The next Toledo area Lake Erie Waterkeeper meeting is Thursday, December 11 at 7pm at the Toledo Yacht Club, 3900 N. Summit. All meetings discuss water quality and habitat and are open to the public.
2013 study by the Carnegie Institute states storm intensity and agricultural practices are the main culprits for the algae problem in Lake Erie. Monitoring in Lake Erie and at tributary outfalls is needed to determine if changing practices to reduce algae are working. In particular, monitoring is needed in the Detroit River which has ‘three streams’. Detroit’s center stream is the water coming from Lake Huron which supplies over 80% of the water to Lake Erie. The ‘western stream’ on the Detroit side and ‘eastern stream’ on the Ontario side flow into Lake Erie with much higher phosphorous concentrations than the Huron ‘stream’. There is little known about these phosphorous sources to Lake Erie. Articles in the New York Times and elsewhere suggest that 2013 will be a bad algae year.
One form of Asian Carp, grassy carp is reproducing in the Sandusky River according to O.D.N.R. and ohers. Alsom information from Notre Dame suggest that Asian Carp are probably establishing in the western basin of Lake Eire. The findings are similar to a study by Purdue University which says that Asian Carp may have more of an opportunity to establish in the Great Lakes than once thought.
The Detroit Wastewater plant processes 1/2 of all the wastewater in the State of Michigan and is the single largest source of phosphorous to Lake Erie, and the single largest wastewater plant in the US located at the southwest tip of the Detroit River where it meets Lake Erie. The Detroit Wastewater plant contributes over 5% of Lake Erie’s total phosphorus load and over 13% of Lake Erie’s dissolved reactive phosphorus.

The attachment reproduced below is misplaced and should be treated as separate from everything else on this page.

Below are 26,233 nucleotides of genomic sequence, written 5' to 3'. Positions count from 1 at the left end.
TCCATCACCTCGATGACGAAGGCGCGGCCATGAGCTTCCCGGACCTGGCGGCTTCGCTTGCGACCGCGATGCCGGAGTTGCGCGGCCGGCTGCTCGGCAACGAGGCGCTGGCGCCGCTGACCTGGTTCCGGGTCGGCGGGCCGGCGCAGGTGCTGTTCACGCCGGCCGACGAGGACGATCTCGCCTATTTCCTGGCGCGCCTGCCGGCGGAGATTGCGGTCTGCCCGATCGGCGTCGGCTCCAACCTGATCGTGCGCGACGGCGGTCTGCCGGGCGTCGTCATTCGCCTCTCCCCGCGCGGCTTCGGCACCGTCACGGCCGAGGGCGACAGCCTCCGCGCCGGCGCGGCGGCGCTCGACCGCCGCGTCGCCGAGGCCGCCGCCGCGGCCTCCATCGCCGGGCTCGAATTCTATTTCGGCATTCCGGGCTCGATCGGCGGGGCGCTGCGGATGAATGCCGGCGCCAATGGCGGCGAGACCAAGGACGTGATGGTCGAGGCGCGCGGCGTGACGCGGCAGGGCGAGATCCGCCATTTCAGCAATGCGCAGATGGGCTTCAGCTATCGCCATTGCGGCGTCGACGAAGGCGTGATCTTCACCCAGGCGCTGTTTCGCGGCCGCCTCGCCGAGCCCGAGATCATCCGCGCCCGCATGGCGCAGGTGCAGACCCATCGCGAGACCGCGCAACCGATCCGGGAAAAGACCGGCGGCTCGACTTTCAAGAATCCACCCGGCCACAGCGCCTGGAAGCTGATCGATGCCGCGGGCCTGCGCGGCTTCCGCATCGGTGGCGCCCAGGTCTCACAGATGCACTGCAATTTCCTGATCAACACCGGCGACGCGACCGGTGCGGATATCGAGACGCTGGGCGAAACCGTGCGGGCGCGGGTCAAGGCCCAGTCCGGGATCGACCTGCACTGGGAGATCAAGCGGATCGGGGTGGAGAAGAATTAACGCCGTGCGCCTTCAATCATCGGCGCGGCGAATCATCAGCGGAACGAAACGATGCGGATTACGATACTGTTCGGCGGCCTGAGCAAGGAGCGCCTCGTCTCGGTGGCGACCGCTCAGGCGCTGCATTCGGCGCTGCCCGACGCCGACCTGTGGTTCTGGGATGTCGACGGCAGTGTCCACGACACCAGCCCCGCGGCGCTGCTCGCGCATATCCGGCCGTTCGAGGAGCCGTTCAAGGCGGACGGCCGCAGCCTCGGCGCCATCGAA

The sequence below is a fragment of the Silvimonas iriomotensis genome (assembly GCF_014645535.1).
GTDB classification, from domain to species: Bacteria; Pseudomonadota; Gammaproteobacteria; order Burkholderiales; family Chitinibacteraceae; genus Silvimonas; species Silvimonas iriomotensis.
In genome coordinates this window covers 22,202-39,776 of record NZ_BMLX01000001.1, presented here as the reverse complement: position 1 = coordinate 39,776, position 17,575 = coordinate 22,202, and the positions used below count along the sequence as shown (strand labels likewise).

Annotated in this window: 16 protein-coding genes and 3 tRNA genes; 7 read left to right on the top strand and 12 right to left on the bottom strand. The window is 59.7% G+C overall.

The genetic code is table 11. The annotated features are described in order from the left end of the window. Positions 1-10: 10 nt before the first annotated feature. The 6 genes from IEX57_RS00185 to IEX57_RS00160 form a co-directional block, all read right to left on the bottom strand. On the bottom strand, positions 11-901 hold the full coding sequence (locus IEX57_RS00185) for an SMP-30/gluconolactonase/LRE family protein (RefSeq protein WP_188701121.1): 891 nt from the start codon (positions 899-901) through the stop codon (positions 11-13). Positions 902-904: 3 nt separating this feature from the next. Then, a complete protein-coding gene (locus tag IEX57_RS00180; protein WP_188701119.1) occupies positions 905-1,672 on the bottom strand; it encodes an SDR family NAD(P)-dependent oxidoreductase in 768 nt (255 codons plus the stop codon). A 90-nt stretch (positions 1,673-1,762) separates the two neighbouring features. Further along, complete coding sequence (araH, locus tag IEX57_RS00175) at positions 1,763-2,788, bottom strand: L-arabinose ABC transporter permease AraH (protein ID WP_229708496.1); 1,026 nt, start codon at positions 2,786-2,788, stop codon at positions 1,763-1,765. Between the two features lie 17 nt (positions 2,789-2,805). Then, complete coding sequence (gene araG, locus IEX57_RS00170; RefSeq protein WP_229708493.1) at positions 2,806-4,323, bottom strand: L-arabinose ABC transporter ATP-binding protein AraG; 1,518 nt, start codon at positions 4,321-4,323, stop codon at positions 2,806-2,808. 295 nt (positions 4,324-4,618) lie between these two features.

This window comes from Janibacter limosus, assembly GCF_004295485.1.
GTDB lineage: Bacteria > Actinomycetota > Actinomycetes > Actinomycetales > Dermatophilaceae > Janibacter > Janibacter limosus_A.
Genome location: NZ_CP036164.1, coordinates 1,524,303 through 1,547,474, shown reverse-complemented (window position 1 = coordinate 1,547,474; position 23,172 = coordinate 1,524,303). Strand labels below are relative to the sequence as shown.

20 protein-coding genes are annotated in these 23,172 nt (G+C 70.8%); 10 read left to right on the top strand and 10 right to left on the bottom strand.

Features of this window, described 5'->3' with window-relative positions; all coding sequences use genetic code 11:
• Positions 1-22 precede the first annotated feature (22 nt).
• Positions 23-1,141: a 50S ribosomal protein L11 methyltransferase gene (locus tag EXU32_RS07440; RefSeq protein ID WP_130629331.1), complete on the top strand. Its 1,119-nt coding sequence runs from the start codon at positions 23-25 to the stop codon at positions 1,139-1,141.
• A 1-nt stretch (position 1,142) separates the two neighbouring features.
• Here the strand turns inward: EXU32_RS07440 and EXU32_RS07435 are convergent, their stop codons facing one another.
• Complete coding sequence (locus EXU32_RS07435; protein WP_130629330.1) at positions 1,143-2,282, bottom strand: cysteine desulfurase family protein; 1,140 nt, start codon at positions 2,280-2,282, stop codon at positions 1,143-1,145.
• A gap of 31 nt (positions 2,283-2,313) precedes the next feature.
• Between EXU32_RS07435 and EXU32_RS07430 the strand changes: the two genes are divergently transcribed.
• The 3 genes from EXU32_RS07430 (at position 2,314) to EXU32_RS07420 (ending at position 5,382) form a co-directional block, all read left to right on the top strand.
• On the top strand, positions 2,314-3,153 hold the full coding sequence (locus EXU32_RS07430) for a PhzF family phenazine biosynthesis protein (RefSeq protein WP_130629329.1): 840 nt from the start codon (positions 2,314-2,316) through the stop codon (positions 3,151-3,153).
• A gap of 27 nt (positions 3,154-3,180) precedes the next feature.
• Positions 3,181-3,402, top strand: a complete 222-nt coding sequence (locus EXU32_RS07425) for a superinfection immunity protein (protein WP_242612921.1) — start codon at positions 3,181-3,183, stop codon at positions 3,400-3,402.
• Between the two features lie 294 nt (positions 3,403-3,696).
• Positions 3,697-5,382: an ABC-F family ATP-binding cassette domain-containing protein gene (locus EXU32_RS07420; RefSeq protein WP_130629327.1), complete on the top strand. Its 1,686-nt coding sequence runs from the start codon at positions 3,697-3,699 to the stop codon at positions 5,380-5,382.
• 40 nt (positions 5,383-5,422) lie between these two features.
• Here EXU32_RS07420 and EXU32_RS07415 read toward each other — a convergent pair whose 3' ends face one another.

The State of Ohio Phosphorus Task force is to deliver a report to Governor Kasich on steps to resolving the Lake Erie algae problem in September or October 2013.
The Great Lakes Water Quality Agreement assigns the task of developing recommendations on a wide variety of threats to the Great Lakes to the International Joint Commission which has representation from the US and Canada.
Silver caprt eDNA was found in the Maumee River. Recent studies suggest that the eDNA may or may nit indicate live carp. In July test results from 2011 showed 4 Big Head Carp eDNA samples in Sandusky Bay and 2 Silver Carp eDNA samples in Maumee Bay – Michigan portion. ODNR’s August 2012 results show 20 positive eDNA hits out of 150 samples in Sandusky Bay for silver carp. There is no plan for getting rid of the carp if they establish in Lake Erie. Click here for UTube how to identify Asian Carp.
To learn about how Lake Erie was managed for its comeback, read Lake Erie Water Quality 1970-1982 A Management Assessment Report. Issues addressed include: water quantity & water levels; page 9 discusses circulation and the impacts from the Detroit River; Nutrients, page 61 about the Maumee and Detroit Rivers …’even though the Maumee has more concentrated nutrients; the Detroit is more influential because of its volume’; 80% of the phosphorous discharged to Lake Erie falls out into the sediments. Heavy rains and winds in 2011 stirred up sediments in the lake aiding algae growth. Detroit Wastewater sewage sludge dumped into Lake Erie from 2009 through 2011 fueled algae.